The district “believed having only half the grades in each school would provide better focus and more resources at each grade level. It appears they were correct,” Cei said. “Although it will likely take another year to fully implement the programs associated with this new structure, we are already seeing some educational benefits. I think we will see many more in one more year.”
Michael Brooder, a Republican, was the other board member to vote against the plan. At the time, Brooder, like Cei, said he wasn’t against reconfiguration, but felt it would be better to wait a year. But Friday, Brooder also said he felt the first year had gone well.
“With anything you change, there’s going to be hiccups in the beginning,” Brooder said. “But I think what’s most important is that they have the same good teachers. I think it went OK.” Brooder had a daughter in second grade when the reconfiguration passed, but she avoided the transition because Rock Hill became a grade 3-5 school. “I haven’t heard anything that leads me to believe it didn’t go well,” Brooder said.
Guarino said it took the cooperation of the entire community for the plan to work, and once it was set into motion, everything went smoothly. “We were moving 10 schools and we had less than $1,000 worth of damage or items we had to replace,” she said. “It wouldn’t have been possible without everyone working together.” The difficulties with buses that some parents experienced at the start of the year would have happened regardless of reconfiguration, Guarino said, because the district had planned to redraw the bus routes anyway.
Menzo felt the district was responsive and honest. “We listened to parents’ concerns,” he said.
But not all parents agreed that the plan had been well thought out. Erin Labbe, who has twin sons at Rock Hill, said she felt there was a lack of communication between her family and the school. “I feel like it was a big mess all year,” she said. “They didn’t have it together.”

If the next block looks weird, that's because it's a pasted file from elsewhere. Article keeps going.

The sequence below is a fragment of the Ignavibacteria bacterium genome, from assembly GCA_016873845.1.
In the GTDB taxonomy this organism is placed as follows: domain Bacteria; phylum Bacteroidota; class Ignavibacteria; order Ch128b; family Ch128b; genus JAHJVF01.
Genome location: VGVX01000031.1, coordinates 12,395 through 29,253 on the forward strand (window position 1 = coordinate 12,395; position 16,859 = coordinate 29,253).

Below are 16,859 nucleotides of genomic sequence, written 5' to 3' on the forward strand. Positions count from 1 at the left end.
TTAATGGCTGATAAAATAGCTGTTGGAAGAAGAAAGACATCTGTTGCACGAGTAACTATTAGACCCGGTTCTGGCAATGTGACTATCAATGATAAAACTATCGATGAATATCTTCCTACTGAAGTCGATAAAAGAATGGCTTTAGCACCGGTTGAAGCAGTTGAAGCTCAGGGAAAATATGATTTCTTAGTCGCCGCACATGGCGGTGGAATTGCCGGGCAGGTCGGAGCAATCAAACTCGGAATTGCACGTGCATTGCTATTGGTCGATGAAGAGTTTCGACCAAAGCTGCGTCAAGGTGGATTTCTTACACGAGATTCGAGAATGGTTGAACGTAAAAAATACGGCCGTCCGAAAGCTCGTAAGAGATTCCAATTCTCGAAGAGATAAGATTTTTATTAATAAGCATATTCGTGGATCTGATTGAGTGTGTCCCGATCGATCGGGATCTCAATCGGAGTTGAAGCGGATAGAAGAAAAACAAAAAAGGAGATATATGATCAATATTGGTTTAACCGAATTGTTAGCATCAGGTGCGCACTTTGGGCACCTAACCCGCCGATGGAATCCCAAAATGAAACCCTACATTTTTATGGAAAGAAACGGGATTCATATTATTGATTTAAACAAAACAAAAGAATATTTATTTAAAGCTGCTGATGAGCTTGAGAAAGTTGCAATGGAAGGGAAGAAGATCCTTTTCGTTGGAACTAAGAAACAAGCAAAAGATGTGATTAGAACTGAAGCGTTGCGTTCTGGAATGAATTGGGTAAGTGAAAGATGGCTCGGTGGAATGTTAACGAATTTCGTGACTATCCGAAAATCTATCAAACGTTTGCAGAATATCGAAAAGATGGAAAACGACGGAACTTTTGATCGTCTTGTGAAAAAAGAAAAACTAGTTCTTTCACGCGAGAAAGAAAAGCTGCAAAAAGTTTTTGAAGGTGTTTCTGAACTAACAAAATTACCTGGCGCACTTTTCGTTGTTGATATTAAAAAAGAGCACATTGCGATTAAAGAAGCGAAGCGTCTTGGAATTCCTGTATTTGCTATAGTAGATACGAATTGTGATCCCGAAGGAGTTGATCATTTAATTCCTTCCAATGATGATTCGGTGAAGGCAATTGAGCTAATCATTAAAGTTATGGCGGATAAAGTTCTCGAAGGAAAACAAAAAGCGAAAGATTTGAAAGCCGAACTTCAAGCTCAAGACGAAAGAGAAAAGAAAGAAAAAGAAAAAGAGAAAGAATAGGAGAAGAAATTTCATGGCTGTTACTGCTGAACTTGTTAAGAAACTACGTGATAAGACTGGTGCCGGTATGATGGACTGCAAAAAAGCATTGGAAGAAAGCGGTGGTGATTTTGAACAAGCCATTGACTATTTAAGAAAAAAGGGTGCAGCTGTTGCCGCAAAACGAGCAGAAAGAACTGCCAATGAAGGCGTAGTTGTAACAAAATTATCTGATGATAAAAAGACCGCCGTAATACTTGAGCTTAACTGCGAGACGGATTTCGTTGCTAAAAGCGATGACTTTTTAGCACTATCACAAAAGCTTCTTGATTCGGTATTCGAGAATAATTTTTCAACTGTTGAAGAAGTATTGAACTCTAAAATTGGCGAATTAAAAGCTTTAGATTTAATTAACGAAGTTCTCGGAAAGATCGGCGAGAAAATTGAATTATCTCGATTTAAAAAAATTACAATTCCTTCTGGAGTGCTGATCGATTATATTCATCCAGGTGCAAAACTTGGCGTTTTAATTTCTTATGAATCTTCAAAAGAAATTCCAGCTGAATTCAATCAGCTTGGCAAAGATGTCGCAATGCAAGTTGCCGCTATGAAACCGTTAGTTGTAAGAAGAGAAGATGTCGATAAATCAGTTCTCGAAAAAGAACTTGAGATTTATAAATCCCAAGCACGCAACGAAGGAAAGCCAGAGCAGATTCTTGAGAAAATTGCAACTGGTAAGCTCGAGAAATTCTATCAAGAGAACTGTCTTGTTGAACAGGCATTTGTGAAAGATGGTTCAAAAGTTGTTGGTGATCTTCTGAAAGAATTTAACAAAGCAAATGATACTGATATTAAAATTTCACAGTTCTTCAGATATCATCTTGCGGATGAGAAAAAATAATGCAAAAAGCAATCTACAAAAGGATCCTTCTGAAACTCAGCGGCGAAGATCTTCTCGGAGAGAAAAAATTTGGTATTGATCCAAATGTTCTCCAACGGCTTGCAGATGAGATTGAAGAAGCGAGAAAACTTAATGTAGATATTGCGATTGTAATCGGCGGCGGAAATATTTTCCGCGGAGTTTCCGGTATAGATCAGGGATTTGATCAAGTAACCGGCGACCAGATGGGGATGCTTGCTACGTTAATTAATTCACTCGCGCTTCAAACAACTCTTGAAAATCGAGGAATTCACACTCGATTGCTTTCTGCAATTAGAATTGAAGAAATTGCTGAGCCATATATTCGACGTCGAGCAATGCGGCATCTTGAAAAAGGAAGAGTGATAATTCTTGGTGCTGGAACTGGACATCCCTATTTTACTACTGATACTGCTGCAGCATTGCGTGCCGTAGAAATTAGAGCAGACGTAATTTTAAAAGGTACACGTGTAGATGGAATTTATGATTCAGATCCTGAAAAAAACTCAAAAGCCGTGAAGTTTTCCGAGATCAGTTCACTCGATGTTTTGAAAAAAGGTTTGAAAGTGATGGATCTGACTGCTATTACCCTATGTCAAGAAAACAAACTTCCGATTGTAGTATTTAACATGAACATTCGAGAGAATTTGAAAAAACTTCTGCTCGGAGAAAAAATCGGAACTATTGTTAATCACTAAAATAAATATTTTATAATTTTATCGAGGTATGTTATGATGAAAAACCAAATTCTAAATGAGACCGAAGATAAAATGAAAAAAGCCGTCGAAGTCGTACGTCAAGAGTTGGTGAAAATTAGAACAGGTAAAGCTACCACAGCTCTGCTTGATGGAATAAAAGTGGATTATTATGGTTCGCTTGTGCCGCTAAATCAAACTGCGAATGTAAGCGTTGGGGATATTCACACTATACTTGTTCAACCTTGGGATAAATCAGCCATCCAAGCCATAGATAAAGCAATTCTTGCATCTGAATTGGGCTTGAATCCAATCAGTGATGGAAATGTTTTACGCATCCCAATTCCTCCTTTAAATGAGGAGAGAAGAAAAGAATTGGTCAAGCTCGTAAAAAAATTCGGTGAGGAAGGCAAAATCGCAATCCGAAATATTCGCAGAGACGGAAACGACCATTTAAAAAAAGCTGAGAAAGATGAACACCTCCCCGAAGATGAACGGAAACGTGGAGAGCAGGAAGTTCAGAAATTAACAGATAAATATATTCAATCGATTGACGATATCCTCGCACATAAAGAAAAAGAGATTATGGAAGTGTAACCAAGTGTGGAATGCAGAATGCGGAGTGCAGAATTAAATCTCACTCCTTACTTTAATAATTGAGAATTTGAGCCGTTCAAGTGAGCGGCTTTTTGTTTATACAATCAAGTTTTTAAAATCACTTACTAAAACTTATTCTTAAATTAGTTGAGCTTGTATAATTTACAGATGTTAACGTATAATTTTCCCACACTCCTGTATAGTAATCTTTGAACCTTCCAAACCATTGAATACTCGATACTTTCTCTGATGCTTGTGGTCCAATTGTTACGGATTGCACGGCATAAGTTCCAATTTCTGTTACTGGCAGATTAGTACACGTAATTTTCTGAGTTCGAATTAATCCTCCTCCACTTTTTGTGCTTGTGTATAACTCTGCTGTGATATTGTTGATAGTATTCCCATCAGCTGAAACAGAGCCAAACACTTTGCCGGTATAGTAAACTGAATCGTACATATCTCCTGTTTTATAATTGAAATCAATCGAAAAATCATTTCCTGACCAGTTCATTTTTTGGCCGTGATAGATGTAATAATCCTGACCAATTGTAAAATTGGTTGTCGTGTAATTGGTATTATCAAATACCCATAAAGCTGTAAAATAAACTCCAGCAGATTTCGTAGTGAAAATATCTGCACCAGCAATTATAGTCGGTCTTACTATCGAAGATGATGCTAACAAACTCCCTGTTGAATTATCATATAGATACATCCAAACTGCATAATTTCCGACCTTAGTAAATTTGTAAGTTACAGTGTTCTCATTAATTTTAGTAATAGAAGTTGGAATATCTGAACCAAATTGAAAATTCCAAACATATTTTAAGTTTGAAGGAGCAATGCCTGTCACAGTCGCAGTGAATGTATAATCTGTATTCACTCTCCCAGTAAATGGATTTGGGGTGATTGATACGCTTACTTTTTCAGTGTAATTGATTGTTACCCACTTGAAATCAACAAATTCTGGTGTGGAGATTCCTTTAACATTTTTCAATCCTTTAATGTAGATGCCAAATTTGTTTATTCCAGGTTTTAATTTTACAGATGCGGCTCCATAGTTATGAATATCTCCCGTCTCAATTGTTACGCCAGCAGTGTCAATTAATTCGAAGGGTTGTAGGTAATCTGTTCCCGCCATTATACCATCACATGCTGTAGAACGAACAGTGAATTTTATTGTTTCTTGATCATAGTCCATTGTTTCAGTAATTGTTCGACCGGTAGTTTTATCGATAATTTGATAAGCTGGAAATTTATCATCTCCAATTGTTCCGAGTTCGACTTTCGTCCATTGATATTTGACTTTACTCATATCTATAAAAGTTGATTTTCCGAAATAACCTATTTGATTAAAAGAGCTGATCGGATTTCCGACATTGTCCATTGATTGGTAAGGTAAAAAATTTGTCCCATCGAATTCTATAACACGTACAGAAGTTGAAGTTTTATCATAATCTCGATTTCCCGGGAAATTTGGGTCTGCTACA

Labbe said she felt that the district had to spend so much time selling the program to parents and dealing with angry feedback that it didn’t have time to properly plan for reconfiguration. Labbe, who has an older daughter at Dag Hammarskjold Middle School, said she had good experiences with the middle school and only had trouble with her twins after they moved from Moses Y. Beach to Rock Hill.
Administrators, however, say they have gotten many more positive responses than negative. Menzo said he has been receiving phone calls from parents who have seen improvement in their children’s learning. He added that for most of the parents who were against the change, once it was made, they were onboard with doing what was best for the kids. Many of the parents who lobbied hardest against reconfiguration have helped lead the charge to implement it in the town’s schools. “The loudest voices against have become our best problem solvers,” Guarino said.
The impact on student test scores likely won’t be seen for three to five years, Menzo said. But even then, it may be impossible to ever draw a direct correlation between any test score increases and the reconfiguration.
“I don’t think we’ll ever be able to pinpoint what leads to higher scores,” he said. “We don’t want to ignore the hard work of others.”